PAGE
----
Knights of Columbus Founder Declared Venerable

Father McGivney Sought to Help Immigrant Families

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NEW HAVEN, Connecticut, MARCH 16, 2008 ( The founder of the Knights of Columbus was declared venerable by Benedict XVI, furthering his process toward possibly becoming the first American-born priest to be canonized.

The Pope approved Saturday a decree recognizing the heroic virtue of Father Michael McGivney.

"All of us who are members of the Knights of Columbus are profoundly grateful for this recognition of the holiness of our founder," said Supreme Knight Carl Anderson. "The strength of the Knights of Columbus today is a testament to his timeless vision, his holiness and his ideals."

Worried about the religious faith and financial stability of immigrant families, Father McGivney founded the Knights of Columbus with the help of several men of St. Mary's Parish in New Haven in 1882 to help strengthen the faith of the men of his parish and to provide financial assistance in the event of their death to the widows and orphans they left behind. He was also known for his tireless work among his parishioners.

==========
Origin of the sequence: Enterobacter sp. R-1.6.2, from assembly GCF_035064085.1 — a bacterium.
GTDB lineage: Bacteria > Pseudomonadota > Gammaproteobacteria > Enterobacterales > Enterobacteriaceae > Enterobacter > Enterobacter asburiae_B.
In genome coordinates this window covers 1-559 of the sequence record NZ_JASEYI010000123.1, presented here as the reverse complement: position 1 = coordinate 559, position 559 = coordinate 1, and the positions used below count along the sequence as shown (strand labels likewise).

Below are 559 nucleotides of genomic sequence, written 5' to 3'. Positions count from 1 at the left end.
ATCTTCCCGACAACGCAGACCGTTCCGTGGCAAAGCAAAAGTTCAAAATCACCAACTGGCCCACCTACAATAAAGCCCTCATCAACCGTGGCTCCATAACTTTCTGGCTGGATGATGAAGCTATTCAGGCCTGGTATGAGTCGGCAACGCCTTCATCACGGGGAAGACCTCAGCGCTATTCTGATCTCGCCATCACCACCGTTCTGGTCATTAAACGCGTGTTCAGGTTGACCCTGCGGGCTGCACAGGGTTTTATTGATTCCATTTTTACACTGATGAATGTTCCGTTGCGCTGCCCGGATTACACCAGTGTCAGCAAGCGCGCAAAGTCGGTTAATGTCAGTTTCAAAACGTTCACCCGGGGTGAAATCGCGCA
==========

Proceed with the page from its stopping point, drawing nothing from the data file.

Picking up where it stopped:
Michael McGivney was born in Connecticut in 1852 to parents who were natives of Ireland and immigrants to the United States.

From an early age, he realized a calling to the priesthood and was ordained in 1877 in Baltimore, Maryland.

His cause for canonization was opened in December 1997.

Still maintaining its headquarters in New Haven, the Knights of Columbus is the world's largest Catholic fraternal organization with more than 1.7 million members in the United States, Canada, Mexico and Central America, the Caribbean islands, the Philippines, Guam and, most recently, Poland.